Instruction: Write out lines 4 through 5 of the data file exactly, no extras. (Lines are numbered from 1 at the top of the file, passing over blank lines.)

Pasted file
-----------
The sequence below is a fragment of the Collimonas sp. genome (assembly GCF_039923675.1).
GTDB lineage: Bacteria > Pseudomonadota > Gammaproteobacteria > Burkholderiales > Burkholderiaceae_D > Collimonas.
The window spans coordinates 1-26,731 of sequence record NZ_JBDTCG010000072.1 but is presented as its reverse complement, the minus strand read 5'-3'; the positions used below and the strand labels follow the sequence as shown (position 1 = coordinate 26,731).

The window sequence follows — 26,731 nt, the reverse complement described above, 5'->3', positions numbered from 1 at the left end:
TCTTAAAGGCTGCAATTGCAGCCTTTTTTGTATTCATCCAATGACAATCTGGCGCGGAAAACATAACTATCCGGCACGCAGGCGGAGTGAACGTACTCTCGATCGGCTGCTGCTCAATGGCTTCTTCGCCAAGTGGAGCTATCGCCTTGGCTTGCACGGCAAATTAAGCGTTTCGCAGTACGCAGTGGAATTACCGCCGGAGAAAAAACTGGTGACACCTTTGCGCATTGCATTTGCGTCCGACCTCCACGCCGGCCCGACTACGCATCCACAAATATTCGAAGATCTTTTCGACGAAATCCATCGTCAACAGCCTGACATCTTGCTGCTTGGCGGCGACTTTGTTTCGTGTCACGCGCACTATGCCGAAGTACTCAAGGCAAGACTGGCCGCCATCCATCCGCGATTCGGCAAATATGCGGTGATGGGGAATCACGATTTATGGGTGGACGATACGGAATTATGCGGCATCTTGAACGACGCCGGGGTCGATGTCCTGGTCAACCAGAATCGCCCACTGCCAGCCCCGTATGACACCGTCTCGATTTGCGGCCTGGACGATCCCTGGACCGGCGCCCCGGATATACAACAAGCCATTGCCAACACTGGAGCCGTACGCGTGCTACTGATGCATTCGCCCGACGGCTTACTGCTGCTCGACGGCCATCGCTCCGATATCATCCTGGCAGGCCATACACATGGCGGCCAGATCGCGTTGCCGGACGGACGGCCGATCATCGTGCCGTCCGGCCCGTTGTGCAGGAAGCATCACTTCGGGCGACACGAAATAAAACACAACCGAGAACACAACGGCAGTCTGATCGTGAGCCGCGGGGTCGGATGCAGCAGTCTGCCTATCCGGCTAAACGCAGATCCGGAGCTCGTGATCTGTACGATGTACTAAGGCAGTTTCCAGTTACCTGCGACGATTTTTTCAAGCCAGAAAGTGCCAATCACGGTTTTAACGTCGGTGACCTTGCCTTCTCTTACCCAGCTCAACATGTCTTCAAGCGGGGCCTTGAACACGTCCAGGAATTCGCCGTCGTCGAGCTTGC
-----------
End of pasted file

The window sequence follows — 26,731 nt, the reverse complement described above, 5'->3', positions numbered from 1 at the left end:
TCTTAAAGGCTGCAATTGCAGCCTTTTTTGTATTCATCCAATGACAATCTGGCGCGGAAAACATAACTATCCGGCACGCAGGCGGAGTGAACGTACTCTCGATCGGCTGCTGCTCAATGGCTTCTTCGCCAAGTGGAGCTATCGCCTTGGCTTGCACGGCAAATTAAGCGTTTCGCAGTACGCAGTGGAATTACCGCCGGAGAAAAAACTGGTGACACCTTTGCGCATTGCATTTGCGTCCGACCTCCACGCCGGCCCGACTACGCATCCACAAATATTCGAAGATCTTTTCGACGAAATCCATCGTCAACAGCCTGACATCTTGCTGCTTGGCGGCGACTTTGTTTCGTGTCACGCGCACTATGCCGAAGTACTCAAGGCAAGACTGGCCGCCATCCATCCGCGATTCGGCAAATATGCGGTGATGGGGAATCACGATTTATGGGTGGACGATACGGAATTATGCGGCATCTTGAACGACGCCGGGGTCGATGTCCTGGTCAACCAGAATCGCCCACTGCCAGCCCCGTATGACACCGTCTCGATTTGCGGCCTGGACGATCCCTGGACCGGCGCCCCGGATATACAACAAGCCATTGCCAACACTGGAGCCGTACGCGTGCTACTGATGCATTCGCCCGACGGCTTACTGCTGCTCGACGGCCATCGCTCCGATATCATCCTGGCAGGCCATACACATGGCGGCCAGATCGCGTTGCCGGACGGACGGCCGATCATCGTGCCGTCCGGCCCGTTGTGCAGGAAGCATCACTTCGGGCGACACGAAATAAAACACAACCGAGAACACAACGGCAGTCTGATCGTGAGCCGCGGGGTCGGATGCAGCAGTCTGCCTATCCGGCTAAACGCAGATCCGGAGCTCGTGATCTGTACGATGTACTAAGGCAGTTTCCAGTTACCTGCGACGATTTTTTCAAGCCAGAAAGTGCCAATCACGGTTTTAACGTCGGTGACCTTGCCTTCTCTTACCCAGCTCAACATGTCTTCAAGCGGGGCCTTGAACACGTCCAGGAATTCGCCGTCGTCGAGCTTGC